Want to know something cool?

One point of view, taking note of sundry "cool" things that affect-- or could affect-- the education business.


Thursday, May 04, 2006

Intel's Eduwise Unveiled

At the World Congress on Information Technology in Austin, Intel's Paul Otellini rolled out more details about Intel's plans for worldwide education and showed a prototype of the new, low-cost, Eduwise computer.

Speaking at the event, Otellini cited Intel founders gordon Moore and Andy Grove, explaining that Moore's law (doubling computing power every 18 months) and Grove's vision of a billion interconnected PCs worldwide are coming to fruition.

“Moore’s Law and volume economics made PC technology broadly accessible, and Andy understood the tremendous additive force of the Internet. But this power is still out of reach for most of the world’s people. The World Ahead Program, which integrates Intel’s efforts in accessibility, connectivity and education, seeks a multiplier effect to accelerate the next wave of gains.”
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Part of Intel's World Ahead program includes the Eduwise PC, which Otellini announced a month ago with a target price of $400. Today, he showed off a prototype. Specs are still sketchy, but Otellini did say that the machine will include wireless networking, collaborative tools, and will be able to run Windows or Linux operating systems.

From a press release on Intel's site:
"With students using the Eduwise notebook in class, a teacher can make presentations, control what a student has access to, and interact individually with each student in giving tests or providing feedback. The Intel-developed education application integrates with other non-computing learning tasks such as note taking and handwriting with wireless pen attachments. Because it is a fully featured PC, the Eduwise design can accommodate other standard software and tools for additional needs and uses.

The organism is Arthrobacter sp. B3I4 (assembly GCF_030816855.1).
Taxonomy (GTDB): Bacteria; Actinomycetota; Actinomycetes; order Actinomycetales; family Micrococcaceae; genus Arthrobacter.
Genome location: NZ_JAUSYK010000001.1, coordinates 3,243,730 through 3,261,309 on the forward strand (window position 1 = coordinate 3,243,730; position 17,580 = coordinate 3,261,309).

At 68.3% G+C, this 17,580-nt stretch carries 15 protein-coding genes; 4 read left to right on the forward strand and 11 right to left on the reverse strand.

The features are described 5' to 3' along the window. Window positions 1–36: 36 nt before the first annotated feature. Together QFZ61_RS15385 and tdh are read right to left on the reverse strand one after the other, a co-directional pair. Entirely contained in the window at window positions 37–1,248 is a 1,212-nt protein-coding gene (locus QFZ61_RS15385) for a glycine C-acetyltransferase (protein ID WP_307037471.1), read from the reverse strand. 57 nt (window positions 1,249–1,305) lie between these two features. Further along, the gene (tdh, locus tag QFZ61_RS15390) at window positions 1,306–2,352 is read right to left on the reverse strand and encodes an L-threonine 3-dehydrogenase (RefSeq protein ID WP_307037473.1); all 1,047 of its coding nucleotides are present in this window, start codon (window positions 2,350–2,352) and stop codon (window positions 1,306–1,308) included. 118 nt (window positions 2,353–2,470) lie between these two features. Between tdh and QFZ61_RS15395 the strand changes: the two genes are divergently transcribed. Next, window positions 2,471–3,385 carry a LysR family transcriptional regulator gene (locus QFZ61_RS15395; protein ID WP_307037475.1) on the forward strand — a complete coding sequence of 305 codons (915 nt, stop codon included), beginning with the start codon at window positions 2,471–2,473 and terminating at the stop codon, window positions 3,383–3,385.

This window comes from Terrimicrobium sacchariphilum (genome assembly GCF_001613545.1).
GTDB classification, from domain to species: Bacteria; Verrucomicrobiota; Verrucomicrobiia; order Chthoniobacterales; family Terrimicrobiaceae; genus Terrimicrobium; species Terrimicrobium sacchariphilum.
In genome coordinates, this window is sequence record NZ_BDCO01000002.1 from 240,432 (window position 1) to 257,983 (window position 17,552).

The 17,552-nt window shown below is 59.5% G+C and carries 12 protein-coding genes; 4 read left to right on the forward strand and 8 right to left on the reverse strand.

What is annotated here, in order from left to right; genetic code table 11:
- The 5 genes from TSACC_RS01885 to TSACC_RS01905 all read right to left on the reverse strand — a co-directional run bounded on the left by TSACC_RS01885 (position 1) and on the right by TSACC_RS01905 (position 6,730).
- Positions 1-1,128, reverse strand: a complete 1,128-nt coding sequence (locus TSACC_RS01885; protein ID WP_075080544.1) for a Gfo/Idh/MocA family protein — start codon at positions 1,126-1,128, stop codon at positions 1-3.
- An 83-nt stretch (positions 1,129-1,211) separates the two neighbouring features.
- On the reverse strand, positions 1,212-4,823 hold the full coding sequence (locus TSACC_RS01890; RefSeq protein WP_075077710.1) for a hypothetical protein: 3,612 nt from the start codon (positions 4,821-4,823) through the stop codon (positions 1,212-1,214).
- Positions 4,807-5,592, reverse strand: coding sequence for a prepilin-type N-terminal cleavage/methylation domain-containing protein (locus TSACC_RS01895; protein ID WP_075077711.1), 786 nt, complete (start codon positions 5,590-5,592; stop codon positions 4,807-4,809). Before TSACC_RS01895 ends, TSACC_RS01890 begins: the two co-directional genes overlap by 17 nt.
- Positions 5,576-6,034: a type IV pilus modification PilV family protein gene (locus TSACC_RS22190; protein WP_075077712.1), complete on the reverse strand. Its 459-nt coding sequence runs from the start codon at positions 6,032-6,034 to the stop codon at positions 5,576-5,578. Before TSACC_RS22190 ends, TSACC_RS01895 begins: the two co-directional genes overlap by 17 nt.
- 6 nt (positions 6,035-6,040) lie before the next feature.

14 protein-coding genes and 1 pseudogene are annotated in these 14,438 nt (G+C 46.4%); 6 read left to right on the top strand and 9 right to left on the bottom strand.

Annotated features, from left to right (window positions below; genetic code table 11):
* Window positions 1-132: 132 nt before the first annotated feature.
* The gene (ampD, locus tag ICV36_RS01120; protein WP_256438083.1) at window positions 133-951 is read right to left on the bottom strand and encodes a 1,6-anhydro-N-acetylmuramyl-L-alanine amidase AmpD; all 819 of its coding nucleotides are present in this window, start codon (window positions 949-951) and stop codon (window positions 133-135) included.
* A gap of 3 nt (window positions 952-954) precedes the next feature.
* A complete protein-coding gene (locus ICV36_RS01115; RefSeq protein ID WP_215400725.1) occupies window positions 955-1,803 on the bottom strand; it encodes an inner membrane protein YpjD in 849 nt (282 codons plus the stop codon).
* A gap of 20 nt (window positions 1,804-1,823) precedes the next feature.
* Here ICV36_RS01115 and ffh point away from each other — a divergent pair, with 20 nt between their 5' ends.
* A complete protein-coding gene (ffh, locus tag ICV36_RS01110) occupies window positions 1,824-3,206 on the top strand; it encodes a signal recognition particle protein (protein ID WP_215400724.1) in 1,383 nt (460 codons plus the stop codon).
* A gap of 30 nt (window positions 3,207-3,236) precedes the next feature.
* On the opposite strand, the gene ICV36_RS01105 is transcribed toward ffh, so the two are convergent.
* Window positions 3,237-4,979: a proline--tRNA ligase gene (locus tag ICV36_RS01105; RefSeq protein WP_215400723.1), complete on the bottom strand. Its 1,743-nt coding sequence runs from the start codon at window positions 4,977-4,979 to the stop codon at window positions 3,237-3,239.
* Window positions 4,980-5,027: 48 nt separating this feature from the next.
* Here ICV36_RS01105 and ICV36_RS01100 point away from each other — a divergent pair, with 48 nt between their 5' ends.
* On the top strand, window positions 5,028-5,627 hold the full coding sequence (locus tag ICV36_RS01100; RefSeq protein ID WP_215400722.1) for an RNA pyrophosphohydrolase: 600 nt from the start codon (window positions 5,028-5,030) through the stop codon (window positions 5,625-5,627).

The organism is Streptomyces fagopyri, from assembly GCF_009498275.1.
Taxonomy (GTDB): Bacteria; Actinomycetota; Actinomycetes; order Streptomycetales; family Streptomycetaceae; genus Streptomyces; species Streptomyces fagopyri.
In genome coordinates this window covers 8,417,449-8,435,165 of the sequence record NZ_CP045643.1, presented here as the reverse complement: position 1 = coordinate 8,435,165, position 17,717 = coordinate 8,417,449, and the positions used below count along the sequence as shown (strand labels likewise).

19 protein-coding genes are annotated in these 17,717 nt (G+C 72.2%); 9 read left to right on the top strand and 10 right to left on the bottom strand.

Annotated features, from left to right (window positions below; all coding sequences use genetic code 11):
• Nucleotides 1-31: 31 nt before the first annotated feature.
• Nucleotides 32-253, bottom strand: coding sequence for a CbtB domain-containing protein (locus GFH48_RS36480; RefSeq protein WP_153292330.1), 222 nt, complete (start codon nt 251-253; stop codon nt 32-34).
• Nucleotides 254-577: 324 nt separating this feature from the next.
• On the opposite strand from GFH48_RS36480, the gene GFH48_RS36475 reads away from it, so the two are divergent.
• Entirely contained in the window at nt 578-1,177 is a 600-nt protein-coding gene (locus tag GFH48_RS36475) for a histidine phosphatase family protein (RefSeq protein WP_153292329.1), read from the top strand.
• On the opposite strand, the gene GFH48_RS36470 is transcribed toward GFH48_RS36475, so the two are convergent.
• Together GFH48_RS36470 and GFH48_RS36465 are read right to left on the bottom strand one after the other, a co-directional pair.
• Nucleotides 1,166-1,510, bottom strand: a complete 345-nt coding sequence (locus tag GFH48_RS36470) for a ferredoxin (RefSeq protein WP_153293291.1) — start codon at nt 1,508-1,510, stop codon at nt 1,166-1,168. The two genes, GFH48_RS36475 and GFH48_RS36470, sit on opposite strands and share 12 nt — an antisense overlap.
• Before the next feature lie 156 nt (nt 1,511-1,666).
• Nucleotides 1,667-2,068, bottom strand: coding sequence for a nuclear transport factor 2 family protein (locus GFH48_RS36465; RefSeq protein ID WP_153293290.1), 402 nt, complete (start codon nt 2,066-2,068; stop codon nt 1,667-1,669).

Otellini also announced that Intel and the Mexican government have reached an agreement to make Intel’s new low-cost, fully featured PC available to 300,000 teachers by year’s end. The systems, unveiled last month in Mexico by Otellini as part of Intel’s Discover the PC initiative, provide an easy-to-use, fully functional PC for first-time users. Intel also plans to extend teacher training to 400,000 teachers in Mexico through the Intel Teach to the Future program by 2010."

Big plans. And while Intel's ambition is commendable, the rush to such noble goals is not without its' mercenary aspects. Intel is playing a game of catch-up, to a certain extent, with OLPC, or One Laptop Per Child, a program launched and then spun off by MIT Media Labs and headed by entrepreneur Nicholas Negroponte.

Intel's Otellini has been derisive of the OLPC concept, which aspires to $100 lower-end machines that can be powered by hand crank and which run open-source firmware and software, and operate as nodes on a mesh network platform. In his remarks today, Otellini took a thinly-veiled shot at OLPC, saying "nobody wants to cross the digital divide using yesterday's technology."

While the Intel chief's statement may be true on the surface, his rivalry with OLPC may be misplaced. In fact, the OLPC program is specifically targeting developing markets where a lack of infrastructure may prevent a higher-end machine like Intel's from crossing that digital divide. Otellini's vision depends on basic requirements such as power and established network hardware, whereas the OLPC unit assumes that infrastructure is BYON (build your own network).

Whether these rivals go mano-a-mano in developing countries, or they each find and fill their own niche in that digital divide, one thing is clear: computing for the masses is coming soon to students who are currently left out of the global information economy. That's a good thing, no matter which model(s) gain critical mass. Cool, huh?

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